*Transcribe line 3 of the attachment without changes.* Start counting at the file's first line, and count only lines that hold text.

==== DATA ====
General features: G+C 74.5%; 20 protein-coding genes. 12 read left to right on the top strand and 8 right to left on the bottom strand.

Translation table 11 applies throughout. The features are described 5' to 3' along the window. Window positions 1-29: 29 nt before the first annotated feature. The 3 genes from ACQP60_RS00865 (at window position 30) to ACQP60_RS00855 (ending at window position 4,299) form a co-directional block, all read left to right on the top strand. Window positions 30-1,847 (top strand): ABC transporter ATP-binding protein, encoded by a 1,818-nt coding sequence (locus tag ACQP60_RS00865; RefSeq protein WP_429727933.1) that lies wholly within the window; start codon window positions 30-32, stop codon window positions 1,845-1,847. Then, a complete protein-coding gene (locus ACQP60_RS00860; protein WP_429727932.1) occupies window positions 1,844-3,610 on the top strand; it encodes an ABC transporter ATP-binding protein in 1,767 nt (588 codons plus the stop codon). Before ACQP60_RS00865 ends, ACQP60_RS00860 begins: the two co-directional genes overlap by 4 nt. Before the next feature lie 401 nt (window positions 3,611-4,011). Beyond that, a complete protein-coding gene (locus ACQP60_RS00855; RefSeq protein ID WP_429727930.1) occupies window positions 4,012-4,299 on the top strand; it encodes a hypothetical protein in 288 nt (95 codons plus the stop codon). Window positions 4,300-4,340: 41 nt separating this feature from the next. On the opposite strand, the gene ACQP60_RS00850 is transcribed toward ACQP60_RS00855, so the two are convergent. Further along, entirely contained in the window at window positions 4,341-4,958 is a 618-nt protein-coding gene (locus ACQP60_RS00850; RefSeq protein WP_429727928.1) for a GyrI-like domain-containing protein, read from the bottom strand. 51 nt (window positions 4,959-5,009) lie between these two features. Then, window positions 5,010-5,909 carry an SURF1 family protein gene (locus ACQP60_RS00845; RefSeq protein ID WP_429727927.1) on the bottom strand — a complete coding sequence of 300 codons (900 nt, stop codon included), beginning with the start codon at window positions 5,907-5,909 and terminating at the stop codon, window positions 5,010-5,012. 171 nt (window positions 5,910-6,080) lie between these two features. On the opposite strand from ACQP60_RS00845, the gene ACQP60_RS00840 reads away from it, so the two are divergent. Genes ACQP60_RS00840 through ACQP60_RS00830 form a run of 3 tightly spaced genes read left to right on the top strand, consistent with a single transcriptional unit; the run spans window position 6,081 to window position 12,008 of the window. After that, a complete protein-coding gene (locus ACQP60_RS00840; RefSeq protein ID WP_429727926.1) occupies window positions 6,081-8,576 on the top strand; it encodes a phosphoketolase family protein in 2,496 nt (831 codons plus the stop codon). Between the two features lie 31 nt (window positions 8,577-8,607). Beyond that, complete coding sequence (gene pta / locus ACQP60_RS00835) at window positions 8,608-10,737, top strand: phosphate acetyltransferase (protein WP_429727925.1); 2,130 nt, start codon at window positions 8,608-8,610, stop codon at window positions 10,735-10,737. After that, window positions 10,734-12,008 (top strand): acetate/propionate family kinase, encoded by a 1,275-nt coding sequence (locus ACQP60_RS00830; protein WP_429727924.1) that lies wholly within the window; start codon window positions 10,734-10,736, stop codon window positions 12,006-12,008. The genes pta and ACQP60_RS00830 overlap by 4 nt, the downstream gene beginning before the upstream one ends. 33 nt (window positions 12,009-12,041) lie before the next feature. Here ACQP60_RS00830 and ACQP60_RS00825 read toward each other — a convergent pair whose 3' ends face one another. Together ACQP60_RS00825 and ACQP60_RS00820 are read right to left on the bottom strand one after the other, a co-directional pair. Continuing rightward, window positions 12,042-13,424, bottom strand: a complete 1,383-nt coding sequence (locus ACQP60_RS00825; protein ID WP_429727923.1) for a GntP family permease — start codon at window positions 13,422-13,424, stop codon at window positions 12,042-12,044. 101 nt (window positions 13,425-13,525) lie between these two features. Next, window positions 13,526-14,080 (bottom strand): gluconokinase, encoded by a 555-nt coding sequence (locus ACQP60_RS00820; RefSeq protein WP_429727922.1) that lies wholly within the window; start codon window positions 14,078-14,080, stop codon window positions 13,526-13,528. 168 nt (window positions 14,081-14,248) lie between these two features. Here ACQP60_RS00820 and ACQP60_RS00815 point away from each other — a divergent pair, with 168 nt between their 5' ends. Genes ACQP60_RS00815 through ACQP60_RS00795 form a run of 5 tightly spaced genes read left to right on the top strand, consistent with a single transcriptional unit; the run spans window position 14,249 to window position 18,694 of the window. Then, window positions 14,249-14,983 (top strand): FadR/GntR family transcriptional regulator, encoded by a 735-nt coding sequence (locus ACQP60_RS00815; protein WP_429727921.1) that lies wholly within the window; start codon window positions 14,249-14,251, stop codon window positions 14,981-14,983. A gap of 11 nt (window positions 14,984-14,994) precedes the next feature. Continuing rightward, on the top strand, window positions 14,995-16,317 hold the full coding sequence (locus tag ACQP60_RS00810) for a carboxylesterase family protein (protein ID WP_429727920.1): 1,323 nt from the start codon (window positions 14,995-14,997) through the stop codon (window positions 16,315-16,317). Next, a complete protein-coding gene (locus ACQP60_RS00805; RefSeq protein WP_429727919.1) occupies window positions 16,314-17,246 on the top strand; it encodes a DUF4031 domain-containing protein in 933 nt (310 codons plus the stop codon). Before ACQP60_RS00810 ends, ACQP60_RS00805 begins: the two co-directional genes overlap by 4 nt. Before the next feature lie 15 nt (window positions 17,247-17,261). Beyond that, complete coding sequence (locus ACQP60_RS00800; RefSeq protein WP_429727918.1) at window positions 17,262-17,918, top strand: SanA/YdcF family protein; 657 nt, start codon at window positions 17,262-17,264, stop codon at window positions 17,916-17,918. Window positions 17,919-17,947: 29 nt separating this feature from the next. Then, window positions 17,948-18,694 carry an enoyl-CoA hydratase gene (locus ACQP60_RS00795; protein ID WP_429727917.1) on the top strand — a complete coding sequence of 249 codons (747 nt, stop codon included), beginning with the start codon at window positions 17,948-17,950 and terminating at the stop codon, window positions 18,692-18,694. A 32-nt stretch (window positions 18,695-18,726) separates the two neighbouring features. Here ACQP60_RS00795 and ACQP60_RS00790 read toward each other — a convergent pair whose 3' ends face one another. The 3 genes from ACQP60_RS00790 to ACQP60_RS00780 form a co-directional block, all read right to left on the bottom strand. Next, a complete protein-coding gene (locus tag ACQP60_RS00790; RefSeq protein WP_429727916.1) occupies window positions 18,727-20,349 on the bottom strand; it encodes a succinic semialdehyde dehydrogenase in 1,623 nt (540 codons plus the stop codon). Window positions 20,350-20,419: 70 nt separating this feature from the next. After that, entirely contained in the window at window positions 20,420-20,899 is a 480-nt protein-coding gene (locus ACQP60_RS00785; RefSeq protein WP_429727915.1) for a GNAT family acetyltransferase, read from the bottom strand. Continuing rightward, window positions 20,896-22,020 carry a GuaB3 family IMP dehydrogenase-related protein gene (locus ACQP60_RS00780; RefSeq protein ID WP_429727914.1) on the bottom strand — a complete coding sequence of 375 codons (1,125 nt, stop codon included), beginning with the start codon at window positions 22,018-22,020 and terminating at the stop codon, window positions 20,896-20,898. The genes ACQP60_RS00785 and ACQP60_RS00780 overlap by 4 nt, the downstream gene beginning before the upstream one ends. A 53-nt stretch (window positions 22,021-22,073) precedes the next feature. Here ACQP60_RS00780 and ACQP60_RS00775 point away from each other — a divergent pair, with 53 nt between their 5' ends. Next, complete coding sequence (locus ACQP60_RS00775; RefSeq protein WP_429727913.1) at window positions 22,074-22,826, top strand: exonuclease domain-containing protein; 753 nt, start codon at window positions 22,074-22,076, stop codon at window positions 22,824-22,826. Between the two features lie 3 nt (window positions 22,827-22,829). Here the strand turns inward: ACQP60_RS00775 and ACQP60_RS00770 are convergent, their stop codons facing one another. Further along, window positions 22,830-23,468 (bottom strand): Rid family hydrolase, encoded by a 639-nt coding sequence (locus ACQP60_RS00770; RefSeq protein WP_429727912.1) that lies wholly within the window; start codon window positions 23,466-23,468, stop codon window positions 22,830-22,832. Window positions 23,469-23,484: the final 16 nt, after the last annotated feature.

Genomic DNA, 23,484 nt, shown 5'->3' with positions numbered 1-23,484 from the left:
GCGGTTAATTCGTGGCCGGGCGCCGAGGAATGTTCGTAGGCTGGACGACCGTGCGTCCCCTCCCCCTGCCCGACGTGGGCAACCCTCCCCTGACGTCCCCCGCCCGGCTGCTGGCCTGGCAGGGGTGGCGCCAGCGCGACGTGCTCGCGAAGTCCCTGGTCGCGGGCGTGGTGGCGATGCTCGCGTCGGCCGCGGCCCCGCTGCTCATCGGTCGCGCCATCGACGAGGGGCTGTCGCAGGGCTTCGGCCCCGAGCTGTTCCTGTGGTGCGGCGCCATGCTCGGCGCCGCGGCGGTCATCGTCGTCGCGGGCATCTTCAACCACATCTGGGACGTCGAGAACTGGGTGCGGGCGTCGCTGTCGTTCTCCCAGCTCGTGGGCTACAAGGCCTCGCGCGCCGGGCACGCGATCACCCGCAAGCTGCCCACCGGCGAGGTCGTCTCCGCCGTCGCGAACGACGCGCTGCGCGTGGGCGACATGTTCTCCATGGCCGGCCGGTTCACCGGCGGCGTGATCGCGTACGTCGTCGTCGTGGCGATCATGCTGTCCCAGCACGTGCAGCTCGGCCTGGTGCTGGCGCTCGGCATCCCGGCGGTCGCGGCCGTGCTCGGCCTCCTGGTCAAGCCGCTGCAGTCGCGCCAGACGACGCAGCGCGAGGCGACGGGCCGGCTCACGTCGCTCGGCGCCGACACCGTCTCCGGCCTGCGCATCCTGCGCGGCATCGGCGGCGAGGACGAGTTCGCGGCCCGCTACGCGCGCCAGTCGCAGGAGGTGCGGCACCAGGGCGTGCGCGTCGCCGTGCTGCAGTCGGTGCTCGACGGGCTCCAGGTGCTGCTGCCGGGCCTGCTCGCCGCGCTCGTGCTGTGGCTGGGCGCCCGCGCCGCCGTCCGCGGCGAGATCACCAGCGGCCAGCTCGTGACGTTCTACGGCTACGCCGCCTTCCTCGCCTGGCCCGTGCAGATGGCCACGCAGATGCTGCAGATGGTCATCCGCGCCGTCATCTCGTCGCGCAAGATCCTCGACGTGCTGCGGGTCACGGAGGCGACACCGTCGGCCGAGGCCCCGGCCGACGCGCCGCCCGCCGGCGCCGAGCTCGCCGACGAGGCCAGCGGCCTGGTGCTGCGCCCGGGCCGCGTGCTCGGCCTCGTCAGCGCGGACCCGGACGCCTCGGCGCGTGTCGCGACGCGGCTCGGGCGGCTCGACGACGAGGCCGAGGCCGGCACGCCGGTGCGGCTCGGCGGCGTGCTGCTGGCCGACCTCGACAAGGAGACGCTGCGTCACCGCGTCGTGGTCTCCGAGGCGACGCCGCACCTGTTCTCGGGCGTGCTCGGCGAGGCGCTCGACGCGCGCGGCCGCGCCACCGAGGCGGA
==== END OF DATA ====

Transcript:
Genomic DNA, 23,484 nt, shown 5'->3' with positions numbered 1-23,484 from the left: